Highlights from the survey:
Perceptions of GCSEs and A levels
- GCSEs and A levels continue to be seen as a trusted qualifications by headteachers (GCSE +44 percentage points (pp); A level +84pp), young people (+53pp; +79pp) and parents (+54pp; +74pp).
- Overall, A levels are seen by those involved in higher education (+36pp), teachers (+71pp) and employers (+80pp) as good preparation for further study, but their views are more broadly balanced with respect to work. GCSEs are seen by all groups to develop a broad range of skills for students and are good preparation for further study.
- Headteachers (+22pp) were more likely to agree than disagree that A level standards are maintained year on year. In general, parents (+10pp) and young people (+14pp) also have confidence that A level standards are maintained year on year. Overall, more parents (+3pp) and young people (+7pp) than not have confidence that GCSE standards are maintained year on year.
- More parents (+4pp) and young people (+12pp) than not believe the marking of GCSEs is accurate. As many teachers agreed with this statement as disagreed.
- Overall, those involved in higher education (+32pp) and employers (+20pp) believe GCSEs provide a reliable measure by which applicants can be fairly compared to one another. Those involved in higher education are more likely to say than not (+33pp) that A levels provide a good indicator of the overall ability of an applicant.
- Employers are more likely to say than not (+19pp) that A levels provide a reliable measure by which candidates’ suitability for employment can be fairly compared to one another. They are also more likely to say (+32pp) that A levels are a good indicator of a candidate’s suitability for recruitment to an entry level role.
Perceptions of GCSE and A level reform
- Overall, more parents (+16pp), teachers (+12pp) and those in higher education than not (+24pp) agreed that GCSEs needed reform. Those involved in higher education were more likely to say than not (+28pp) that A levels needed reform, but headteachers (-21pp) were more likely to think the opposite.
- By a large margin, more teachers (+30pp) agreed than not that the reduction in teacher assessment is a good thing. A smaller margin of teachers (+1pp) disagreed with the suggestion that the move to linear end of course assessment was a bad thing at GCSE. However, they were more likely (+13pp) to agree that the removal of tiering (where possible) was a bad thing.
- Overall, teachers (+32pp) and headteachers (+16pp) were more likely than not to view the reduction in teacher assessment in some A level subjects as a good thing.
- There is a universal belief, though most strongly held by headteachers, that the disadvantages of decoupling the AS from the A level outweigh the advantages.
- In general, headteachers (+47pp) were more likely than not to say that they understand the new 9 to 1 grading scale to be used in new GCSEs, but more work needs to be done over the next two years with the general teaching population (-4pp), young people (-27pp) and parents (-34pp).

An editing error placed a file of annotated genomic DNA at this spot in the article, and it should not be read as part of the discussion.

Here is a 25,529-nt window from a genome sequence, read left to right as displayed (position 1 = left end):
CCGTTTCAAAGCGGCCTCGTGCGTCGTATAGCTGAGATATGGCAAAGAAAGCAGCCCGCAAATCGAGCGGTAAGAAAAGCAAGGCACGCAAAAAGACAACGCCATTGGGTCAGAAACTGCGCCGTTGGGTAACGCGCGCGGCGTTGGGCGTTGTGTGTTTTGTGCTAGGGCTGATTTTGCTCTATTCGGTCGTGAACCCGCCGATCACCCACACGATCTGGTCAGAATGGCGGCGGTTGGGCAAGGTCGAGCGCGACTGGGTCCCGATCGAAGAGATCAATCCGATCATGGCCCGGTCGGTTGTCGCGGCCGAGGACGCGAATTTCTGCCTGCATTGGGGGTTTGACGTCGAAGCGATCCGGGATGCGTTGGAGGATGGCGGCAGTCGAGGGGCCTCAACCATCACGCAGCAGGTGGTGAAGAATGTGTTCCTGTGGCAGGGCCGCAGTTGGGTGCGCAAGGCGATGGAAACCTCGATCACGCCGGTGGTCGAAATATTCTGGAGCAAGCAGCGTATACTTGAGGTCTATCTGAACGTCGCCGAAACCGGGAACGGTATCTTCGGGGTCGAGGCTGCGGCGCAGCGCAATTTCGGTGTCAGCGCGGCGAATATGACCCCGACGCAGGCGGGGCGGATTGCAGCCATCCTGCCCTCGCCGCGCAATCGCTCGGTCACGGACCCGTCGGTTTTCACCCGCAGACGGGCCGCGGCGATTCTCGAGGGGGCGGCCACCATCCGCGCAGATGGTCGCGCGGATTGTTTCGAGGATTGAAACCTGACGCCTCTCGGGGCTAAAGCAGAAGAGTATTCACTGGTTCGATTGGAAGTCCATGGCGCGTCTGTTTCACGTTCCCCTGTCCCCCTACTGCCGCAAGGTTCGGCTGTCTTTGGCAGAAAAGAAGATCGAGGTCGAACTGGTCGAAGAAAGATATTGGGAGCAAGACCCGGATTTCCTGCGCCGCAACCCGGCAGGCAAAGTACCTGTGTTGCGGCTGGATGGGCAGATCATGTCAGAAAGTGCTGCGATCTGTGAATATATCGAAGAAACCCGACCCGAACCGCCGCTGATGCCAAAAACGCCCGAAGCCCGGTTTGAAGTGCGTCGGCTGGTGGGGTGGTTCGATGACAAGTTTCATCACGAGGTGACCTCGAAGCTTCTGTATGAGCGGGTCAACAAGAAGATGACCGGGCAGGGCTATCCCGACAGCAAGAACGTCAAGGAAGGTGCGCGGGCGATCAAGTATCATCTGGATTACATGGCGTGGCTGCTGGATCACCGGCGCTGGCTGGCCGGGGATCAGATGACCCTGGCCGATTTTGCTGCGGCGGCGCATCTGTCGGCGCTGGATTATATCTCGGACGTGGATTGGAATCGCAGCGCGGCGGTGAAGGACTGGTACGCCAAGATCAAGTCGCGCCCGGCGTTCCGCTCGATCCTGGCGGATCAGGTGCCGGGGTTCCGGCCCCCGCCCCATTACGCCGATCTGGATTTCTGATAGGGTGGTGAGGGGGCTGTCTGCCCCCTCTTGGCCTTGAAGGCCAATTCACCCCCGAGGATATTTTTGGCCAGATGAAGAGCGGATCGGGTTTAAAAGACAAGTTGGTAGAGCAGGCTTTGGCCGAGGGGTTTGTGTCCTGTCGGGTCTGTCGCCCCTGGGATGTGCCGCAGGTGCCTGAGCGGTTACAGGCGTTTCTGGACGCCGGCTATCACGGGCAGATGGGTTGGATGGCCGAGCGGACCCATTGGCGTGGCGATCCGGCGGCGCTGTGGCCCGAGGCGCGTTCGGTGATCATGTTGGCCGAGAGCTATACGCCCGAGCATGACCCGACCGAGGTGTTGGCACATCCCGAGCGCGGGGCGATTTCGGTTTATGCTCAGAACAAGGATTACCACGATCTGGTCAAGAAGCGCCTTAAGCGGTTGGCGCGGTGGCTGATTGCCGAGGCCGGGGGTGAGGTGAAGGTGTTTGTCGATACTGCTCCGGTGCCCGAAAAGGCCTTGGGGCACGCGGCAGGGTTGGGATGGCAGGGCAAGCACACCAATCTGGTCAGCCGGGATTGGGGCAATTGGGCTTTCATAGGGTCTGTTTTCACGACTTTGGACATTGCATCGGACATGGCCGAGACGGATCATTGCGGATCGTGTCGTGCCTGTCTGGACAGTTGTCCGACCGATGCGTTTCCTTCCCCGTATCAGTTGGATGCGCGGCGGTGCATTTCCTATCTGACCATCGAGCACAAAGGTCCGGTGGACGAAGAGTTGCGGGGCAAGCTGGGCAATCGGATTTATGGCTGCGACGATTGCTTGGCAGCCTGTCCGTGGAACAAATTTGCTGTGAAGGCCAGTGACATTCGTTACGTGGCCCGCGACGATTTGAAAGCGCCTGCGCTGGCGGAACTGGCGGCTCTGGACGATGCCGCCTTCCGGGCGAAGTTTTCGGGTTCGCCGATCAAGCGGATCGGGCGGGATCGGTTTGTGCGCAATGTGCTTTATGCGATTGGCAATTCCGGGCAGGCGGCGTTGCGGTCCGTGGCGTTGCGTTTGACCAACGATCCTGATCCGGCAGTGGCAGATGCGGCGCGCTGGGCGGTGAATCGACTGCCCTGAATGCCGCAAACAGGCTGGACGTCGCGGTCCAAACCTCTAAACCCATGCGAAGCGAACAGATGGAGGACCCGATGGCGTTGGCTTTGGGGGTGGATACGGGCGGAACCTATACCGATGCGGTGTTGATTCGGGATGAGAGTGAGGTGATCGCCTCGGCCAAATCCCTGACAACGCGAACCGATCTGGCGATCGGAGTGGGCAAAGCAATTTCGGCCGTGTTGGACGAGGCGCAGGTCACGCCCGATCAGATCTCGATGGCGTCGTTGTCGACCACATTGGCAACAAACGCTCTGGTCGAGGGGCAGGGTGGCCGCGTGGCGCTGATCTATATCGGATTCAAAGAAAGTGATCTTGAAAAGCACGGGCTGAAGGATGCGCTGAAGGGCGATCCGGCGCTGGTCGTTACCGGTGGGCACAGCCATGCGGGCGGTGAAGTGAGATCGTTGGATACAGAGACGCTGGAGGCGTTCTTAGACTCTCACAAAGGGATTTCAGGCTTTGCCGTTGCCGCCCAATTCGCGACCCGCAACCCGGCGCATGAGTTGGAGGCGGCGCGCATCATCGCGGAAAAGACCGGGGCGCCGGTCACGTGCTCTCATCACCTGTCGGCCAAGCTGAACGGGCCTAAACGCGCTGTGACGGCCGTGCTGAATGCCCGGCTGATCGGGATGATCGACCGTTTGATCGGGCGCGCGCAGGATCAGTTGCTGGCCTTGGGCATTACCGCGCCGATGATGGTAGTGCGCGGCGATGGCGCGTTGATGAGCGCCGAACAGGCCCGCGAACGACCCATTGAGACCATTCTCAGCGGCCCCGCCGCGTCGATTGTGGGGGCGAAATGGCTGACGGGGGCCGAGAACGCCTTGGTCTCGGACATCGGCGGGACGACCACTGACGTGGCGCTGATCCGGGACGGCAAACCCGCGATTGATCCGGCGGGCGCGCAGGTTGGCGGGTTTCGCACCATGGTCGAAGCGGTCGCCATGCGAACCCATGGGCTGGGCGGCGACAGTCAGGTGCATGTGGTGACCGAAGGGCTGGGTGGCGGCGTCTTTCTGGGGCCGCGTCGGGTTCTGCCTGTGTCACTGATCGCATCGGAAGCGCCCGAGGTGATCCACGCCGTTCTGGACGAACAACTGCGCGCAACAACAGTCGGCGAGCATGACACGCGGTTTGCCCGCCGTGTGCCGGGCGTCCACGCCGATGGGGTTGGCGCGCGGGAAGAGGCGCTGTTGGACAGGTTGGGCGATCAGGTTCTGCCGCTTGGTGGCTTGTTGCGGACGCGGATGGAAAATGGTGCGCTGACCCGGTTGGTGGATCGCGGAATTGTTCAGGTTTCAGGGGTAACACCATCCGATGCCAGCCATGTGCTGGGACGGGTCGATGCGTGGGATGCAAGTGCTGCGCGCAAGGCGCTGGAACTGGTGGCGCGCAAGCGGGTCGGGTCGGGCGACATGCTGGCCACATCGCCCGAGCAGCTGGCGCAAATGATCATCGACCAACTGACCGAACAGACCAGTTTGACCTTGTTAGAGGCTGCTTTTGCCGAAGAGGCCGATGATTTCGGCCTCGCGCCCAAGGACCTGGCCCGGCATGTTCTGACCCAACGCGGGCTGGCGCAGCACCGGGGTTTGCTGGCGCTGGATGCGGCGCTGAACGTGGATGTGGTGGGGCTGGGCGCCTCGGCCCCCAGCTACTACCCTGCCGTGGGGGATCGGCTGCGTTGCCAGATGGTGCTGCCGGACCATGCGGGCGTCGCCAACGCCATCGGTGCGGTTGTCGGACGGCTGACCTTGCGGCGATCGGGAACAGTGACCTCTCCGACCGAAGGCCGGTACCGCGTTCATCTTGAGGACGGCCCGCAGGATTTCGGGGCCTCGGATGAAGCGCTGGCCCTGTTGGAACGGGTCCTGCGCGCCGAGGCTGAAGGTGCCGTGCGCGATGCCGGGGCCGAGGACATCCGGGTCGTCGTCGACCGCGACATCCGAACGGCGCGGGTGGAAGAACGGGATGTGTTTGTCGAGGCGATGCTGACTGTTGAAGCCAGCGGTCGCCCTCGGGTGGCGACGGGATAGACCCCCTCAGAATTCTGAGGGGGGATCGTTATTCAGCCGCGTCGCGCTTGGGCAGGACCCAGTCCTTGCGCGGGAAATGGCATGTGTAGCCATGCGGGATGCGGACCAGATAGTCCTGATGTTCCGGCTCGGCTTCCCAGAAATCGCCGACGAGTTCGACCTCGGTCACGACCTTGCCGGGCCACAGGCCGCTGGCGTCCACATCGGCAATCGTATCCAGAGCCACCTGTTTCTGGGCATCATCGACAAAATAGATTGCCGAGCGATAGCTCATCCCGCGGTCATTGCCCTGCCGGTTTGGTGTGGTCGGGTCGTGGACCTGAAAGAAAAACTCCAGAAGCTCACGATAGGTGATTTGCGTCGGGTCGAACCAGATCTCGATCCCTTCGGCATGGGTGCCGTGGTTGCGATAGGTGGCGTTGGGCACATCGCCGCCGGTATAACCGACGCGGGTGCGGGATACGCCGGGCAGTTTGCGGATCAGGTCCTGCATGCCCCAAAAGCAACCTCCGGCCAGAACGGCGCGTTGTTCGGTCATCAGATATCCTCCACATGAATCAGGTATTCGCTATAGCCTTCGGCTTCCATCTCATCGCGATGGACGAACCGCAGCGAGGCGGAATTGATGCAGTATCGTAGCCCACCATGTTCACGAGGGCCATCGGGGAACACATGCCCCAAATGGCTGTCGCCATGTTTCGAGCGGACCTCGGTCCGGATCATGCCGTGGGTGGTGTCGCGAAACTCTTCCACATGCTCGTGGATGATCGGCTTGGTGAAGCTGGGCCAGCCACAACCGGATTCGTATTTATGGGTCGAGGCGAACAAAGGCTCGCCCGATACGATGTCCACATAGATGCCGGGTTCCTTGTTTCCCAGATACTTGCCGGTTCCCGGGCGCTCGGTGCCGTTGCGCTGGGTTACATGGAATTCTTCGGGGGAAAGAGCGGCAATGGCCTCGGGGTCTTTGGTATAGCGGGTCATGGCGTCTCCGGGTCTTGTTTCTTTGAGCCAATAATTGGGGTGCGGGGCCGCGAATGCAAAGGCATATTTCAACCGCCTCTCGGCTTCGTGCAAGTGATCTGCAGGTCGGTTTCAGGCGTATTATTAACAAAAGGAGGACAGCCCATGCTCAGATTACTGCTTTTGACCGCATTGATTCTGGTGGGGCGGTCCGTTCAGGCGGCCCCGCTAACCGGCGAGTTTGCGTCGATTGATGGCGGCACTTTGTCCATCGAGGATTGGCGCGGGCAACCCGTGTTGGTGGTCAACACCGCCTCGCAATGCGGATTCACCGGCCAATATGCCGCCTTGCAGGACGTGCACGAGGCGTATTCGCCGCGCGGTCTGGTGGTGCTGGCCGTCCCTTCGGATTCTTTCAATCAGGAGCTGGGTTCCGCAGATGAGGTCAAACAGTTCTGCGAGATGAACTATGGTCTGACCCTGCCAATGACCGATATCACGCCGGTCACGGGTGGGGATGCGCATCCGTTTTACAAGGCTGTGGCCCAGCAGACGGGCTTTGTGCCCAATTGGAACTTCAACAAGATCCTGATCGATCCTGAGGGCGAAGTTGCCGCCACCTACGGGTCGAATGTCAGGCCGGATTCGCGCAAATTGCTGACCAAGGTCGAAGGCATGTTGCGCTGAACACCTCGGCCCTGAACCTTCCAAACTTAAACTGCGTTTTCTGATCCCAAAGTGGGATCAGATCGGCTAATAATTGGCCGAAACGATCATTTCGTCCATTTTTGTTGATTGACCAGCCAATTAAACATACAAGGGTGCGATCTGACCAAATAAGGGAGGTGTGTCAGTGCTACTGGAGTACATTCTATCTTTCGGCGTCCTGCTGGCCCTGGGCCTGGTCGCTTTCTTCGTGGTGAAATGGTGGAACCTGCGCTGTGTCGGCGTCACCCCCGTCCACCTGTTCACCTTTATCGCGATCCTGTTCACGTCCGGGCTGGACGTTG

Awareness and perceptions of Ofqual
- Most teachers (92%) and headteachers (99%) said that they were aware of Ofqual as the independent regulator of qualifications, examinations and assessments in England. The general public (35%), employers (56%) and those involved in higher education (+85%) were less aware.
- Overall, of those who were aware of Ofqual, more headteachers (+13pp) agreed than disagreed that Ofqual is a trusted organisation. Employers (+14pp), the general public (+15pp) and those involved in higher education (+27pp) said similar.
- Overall, of those who were aware of Ofqual, more headteachers (+4pp) than not said that Ofqual communicates information well, but a majority of respondents in other groups disagreed. A majority in all responding groups agreed with the proposition that Ofqual is too close to government.
Commenting on today’s release, Glenys Stacey, Chief Regulator Ofqual, said:
These data show the perceptions of those closest to the education system. There are many positives in this release, most importantly that GCSEs and A levels continue to be trusted by the vast majority of those who rely on these qualifications. There are also areas where we can, and are already doing more, including enhancing our communications with everyone who has an interest in education. For example, we are today launching the first in a series of digital ‘postcards’ to explain more about our work, focussing initially on the new 9 to 1 GCSE grading system.
Our perceptions report was published 2 June 2015..
YouGov interviewed 3,192 people (241 headteachers, 704 teachers, 324 students, 353 parents or carers, 274 employers, 291 academic professionals involved in higher education and 1,005 members of the general public). Responses reflect only those respondents included in the study.
Net balances (eg +10pp) represent the percentage of respondents who agree with a statement less those that disagree. For example, if 50% of respondents agreed with a question, 35% disagreed and 15% were unsure/neither agree nor disagree, the net balance would be +15pp (= 50-35).
Between wave 12 and this wave (13) there have been considerable changes to how question in the survey have been structured. This means it is not possible to make direct comparisons with previous waves.
Our ‘postcard’ on the new 9 to 1 GCSE grading system is available on GOV.UK and also on Pinterest.